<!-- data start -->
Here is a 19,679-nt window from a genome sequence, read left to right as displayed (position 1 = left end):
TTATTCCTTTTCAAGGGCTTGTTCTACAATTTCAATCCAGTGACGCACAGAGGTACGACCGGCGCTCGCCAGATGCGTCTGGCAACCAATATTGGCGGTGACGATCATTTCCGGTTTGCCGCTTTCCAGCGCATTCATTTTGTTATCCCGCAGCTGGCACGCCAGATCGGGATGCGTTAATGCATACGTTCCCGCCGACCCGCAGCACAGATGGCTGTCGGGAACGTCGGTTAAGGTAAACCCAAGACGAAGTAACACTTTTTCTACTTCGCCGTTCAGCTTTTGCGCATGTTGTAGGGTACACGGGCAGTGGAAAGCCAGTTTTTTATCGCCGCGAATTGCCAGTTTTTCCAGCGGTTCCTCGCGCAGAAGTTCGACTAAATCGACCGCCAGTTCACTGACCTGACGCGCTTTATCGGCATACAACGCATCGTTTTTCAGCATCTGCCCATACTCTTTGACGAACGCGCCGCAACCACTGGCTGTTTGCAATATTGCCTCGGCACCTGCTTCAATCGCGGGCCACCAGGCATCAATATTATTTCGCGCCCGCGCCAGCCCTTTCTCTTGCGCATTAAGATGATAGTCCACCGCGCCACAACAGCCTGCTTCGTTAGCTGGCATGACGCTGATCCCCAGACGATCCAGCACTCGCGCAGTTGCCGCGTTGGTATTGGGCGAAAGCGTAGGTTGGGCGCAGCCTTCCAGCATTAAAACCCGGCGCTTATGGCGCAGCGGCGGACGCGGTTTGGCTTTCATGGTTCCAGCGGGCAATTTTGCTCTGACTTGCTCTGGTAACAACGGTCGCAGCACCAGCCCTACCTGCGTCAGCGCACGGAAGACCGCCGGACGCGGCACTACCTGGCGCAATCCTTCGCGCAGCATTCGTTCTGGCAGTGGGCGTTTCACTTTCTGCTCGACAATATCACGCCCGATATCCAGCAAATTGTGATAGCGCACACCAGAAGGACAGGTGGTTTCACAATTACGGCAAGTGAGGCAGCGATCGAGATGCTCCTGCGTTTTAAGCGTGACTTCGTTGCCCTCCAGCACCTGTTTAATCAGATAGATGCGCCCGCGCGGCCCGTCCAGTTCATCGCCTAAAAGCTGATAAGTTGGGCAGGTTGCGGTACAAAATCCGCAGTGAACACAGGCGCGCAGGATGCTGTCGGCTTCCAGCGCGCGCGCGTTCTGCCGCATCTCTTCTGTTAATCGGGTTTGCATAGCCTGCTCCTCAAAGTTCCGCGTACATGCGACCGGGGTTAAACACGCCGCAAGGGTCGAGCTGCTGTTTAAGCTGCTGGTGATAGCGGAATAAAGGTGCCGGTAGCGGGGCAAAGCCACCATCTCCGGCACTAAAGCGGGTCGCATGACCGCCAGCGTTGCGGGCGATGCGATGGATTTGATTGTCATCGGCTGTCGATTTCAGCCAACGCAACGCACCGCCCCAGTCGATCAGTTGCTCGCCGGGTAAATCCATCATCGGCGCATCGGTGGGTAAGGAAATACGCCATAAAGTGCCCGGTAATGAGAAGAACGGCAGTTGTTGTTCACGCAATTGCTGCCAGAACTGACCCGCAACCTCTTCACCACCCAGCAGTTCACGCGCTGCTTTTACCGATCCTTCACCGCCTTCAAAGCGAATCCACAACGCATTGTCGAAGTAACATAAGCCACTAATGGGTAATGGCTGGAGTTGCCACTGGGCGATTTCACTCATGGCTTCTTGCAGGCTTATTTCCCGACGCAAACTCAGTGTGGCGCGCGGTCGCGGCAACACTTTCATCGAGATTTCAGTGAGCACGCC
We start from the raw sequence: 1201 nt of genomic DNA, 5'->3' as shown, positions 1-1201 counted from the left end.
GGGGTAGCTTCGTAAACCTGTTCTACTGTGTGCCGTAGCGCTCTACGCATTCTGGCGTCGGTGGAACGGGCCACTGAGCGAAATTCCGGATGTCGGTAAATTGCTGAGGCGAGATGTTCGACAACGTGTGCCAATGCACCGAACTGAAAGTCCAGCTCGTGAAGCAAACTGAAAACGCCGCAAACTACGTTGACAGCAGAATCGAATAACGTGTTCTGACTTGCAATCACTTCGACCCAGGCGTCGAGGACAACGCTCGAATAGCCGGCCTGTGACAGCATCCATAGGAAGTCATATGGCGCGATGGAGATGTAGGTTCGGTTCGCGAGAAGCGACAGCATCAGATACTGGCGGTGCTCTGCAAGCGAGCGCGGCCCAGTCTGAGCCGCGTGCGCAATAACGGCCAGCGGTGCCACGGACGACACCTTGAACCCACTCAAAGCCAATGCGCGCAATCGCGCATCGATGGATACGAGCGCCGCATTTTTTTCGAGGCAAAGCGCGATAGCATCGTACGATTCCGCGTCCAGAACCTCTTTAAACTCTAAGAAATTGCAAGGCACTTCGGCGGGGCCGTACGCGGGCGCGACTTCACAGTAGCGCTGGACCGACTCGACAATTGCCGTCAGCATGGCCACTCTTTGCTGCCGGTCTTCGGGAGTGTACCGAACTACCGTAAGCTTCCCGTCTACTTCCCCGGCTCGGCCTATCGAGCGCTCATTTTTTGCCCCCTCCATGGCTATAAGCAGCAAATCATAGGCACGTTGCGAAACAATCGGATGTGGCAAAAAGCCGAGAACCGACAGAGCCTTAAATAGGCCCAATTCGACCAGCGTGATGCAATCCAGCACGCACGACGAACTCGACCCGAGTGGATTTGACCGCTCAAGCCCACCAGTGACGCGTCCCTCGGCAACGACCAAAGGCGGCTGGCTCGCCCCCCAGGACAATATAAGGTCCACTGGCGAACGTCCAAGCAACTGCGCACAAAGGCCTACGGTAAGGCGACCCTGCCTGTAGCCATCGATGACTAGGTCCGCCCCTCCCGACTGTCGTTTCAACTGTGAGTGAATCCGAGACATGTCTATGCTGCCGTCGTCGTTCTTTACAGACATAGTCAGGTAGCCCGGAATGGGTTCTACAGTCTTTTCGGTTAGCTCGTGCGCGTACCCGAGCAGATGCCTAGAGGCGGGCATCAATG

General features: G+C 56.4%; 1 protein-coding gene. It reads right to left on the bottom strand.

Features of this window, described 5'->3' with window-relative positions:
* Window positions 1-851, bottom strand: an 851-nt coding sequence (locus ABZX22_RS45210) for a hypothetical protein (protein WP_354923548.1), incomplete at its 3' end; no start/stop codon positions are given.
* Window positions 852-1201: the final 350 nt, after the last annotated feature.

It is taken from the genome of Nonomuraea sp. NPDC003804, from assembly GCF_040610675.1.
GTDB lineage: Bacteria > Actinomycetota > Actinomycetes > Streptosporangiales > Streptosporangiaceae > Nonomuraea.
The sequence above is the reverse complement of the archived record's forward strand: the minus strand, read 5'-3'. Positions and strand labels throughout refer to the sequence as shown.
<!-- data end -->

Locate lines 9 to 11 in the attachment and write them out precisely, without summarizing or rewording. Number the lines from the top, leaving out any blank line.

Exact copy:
It is taken from the genome of Nonomuraea sp. NPDC003804, from assembly GCF_040610675.1.
GTDB lineage: Bacteria > Actinomycetota > Actinomycetes > Streptosporangiales > Streptosporangiaceae > Nonomuraea.
The sequence above is the reverse complement of the archived record's forward strand: the minus strand, read 5'-3'. Positions and strand labels throughout refer to the sequence as shown.